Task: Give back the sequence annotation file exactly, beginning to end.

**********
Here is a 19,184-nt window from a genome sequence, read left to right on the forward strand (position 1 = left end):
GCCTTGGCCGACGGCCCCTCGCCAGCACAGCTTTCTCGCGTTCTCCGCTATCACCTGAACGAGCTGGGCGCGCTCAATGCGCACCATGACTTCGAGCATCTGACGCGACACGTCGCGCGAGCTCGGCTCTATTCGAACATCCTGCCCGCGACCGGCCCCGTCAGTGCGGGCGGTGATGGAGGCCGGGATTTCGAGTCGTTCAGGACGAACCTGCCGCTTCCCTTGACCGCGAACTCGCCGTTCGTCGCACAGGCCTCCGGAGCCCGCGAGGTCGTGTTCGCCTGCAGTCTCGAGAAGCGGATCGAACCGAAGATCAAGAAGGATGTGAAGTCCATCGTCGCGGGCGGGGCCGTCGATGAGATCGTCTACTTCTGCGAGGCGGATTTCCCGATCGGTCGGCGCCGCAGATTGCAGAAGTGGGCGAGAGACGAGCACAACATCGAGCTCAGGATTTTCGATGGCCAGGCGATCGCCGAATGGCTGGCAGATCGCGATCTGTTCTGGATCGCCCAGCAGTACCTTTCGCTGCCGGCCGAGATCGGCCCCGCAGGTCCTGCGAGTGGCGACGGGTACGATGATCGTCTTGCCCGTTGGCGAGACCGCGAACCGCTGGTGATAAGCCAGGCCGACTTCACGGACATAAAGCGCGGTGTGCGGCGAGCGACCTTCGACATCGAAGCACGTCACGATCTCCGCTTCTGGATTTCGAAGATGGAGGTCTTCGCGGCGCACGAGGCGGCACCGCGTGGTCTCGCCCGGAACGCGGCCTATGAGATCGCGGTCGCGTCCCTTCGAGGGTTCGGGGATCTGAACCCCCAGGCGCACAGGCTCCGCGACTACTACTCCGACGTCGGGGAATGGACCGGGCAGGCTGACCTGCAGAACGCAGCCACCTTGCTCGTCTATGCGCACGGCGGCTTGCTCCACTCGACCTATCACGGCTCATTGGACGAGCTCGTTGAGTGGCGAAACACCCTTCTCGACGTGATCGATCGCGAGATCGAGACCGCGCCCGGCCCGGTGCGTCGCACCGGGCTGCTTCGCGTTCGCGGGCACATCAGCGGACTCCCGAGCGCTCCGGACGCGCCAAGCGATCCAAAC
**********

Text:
Here is a 19,184-nt window from a genome sequence, read left to right on the forward strand (position 1 = left end):
GCCTTGGCCGACGGCCCCTCGCCAGCACAGCTTTCTCGCGTTCTCCGCTATCACCTGAACGAGCTGGGCGCGCTCAATGCGCACCATGACTTCGAGCATCTGACGCGACACGTCGCGCGAGCTCGGCTCTATTCGAACATCCTGCCCGCGACCGGCCCCGTCAGTGCGGGCGGTGATGGAGGCCGGGATTTCGAGTCGTTCAGGACGAACCTGCCGCTTCCCTTGACCGCGAACTCGCCGTTCGTCGCACAGGCCTCCGGAGCCCGCGAGGTCGTGTTCGCCTGCAGTCTCGAGAAGCGGATCGAACCGAAGATCAAGAAGGATGTGAAGTCCATCGTCGCGGGCGGGGCCGTCGATGAGATCGTCTACTTCTGCGAGGCGGATTTCCCGATCGGTCGGCGCCGCAGATTGCAGAAGTGGGCGAGAGACGAGCACAACATCGAGCTCAGGATTTTCGATGGCCAGGCGATCGCCGAATGGCTGGCAGATCGCGATCTGTTCTGGATCGCCCAGCAGTACCTTTCGCTGCCGGCCGAGATCGGCCCCGCAGGTCCTGCGAGTGGCGACGGGTACGATGATCGTCTTGCCCGTTGGCGAGACCGCGAACCGCTGGTGATAAGCCAGGCCGACTTCACGGACATAAAGCGCGGTGTGCGGCGAGCGACCTTCGACATCGAAGCACGTCACGATCTCCGCTTCTGGATTTCGAAGATGGAGGTCTTCGCGGCGCACGAGGCGGCACCGCGTGGTCTCGCCCGGAACGCGGCCTATGAGATCGCGGTCGCGTCCCTTCGAGGGTTCGGGGATCTGAACCCCCAGGCGCACAGGCTCCGCGACTACTACTCCGACGTCGGGGAATGGACCGGGCAGGCTGACCTGCAGAACGCAGCCACCTTGCTCGTCTATGCGCACGGCGGCTTGCTCCACTCGACCTATCACGGCTCATTGGACGAGCTCGTTGAGTGGCGAAACACCCTTCTCGACGTGATCGATCGCGAGATCGAGACCGCGCCCGGCCCGGTGCGTCGCACCGGGCTGCTTCGCGTTCGCGGGCACATCAGCGGACTCCCGAGCGCTCCGGACGCGCCAAGCGATCCAAAC